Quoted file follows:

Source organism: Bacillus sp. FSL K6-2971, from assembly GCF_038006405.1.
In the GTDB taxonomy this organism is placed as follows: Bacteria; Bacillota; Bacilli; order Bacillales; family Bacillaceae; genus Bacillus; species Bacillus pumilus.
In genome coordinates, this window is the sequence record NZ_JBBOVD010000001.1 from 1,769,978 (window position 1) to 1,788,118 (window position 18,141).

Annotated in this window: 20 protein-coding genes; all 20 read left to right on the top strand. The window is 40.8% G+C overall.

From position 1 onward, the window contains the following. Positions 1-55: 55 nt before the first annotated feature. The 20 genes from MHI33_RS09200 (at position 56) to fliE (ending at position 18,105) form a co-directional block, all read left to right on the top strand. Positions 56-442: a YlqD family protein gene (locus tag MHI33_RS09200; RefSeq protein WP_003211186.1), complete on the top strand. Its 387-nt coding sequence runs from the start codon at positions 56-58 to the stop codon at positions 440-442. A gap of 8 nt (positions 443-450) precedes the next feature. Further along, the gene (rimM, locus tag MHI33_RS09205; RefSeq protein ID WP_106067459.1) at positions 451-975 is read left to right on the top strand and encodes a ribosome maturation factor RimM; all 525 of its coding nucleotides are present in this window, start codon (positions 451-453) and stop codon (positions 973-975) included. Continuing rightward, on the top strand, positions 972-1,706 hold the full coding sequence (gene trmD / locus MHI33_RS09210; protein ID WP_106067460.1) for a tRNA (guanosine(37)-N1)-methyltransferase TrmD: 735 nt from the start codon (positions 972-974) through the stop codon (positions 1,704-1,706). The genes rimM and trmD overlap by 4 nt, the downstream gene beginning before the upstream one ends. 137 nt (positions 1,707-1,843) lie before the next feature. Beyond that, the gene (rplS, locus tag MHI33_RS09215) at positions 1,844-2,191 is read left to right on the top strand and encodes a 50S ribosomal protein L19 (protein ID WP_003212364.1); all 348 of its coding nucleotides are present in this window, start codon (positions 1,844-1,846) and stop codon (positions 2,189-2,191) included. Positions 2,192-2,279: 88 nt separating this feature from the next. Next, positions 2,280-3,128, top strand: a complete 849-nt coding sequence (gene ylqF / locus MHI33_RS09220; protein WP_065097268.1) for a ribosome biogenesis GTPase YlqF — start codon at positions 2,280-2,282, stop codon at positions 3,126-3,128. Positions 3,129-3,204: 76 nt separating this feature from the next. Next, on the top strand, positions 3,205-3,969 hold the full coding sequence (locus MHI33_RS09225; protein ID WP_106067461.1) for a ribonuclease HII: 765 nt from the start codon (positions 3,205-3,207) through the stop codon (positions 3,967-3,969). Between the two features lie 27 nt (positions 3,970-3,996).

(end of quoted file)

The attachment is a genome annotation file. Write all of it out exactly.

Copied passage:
Source organism: Bacillus sp. FSL K6-2971, from assembly GCF_038006405.1.
In the GTDB taxonomy this organism is placed as follows: Bacteria; Bacillota; Bacilli; order Bacillales; family Bacillaceae; genus Bacillus; species Bacillus pumilus.
In genome coordinates, this window is the sequence record NZ_JBBOVD010000001.1 from 1,769,978 (window position 1) to 1,788,118 (window position 18,141).

Annotated in this window: 20 protein-coding genes; all 20 read left to right on the top strand. The window is 40.8% G+C overall.

From position 1 onward, the window contains the following. Positions 1-55: 55 nt before the first annotated feature. The 20 genes from MHI33_RS09200 (at position 56) to fliE (ending at position 18,105) form a co-directional block, all read left to right on the top strand. Positions 56-442: a YlqD family protein gene (locus tag MHI33_RS09200; RefSeq protein WP_003211186.1), complete on the top strand. Its 387-nt coding sequence runs from the start codon at positions 56-58 to the stop codon at positions 440-442. A gap of 8 nt (positions 443-450) precedes the next feature. Further along, the gene (rimM, locus tag MHI33_RS09205; RefSeq protein ID WP_106067459.1) at positions 451-975 is read left to right on the top strand and encodes a ribosome maturation factor RimM; all 525 of its coding nucleotides are present in this window, start codon (positions 451-453) and stop codon (positions 973-975) included. Continuing rightward, on the top strand, positions 972-1,706 hold the full coding sequence (gene trmD / locus MHI33_RS09210; protein ID WP_106067460.1) for a tRNA (guanosine(37)-N1)-methyltransferase TrmD: 735 nt from the start codon (positions 972-974) through the stop codon (positions 1,704-1,706). The genes rimM and trmD overlap by 4 nt, the downstream gene beginning before the upstream one ends. 137 nt (positions 1,707-1,843) lie before the next feature. Beyond that, the gene (rplS, locus tag MHI33_RS09215) at positions 1,844-2,191 is read left to right on the top strand and encodes a 50S ribosomal protein L19 (protein ID WP_003212364.1); all 348 of its coding nucleotides are present in this window, start codon (positions 1,844-1,846) and stop codon (positions 2,189-2,191) included. Positions 2,192-2,279: 88 nt separating this feature from the next. Next, positions 2,280-3,128, top strand: a complete 849-nt coding sequence (gene ylqF / locus MHI33_RS09220; protein WP_065097268.1) for a ribosome biogenesis GTPase YlqF — start codon at positions 2,280-2,282, stop codon at positions 3,126-3,128. Positions 3,129-3,204: 76 nt separating this feature from the next. Next, on the top strand, positions 3,205-3,969 hold the full coding sequence (locus MHI33_RS09225; protein ID WP_106067461.1) for a ribonuclease HII: 765 nt from the start codon (positions 3,205-3,207) through the stop codon (positions 3,967-3,969). Between the two features lie 27 nt (positions 3,970-3,996).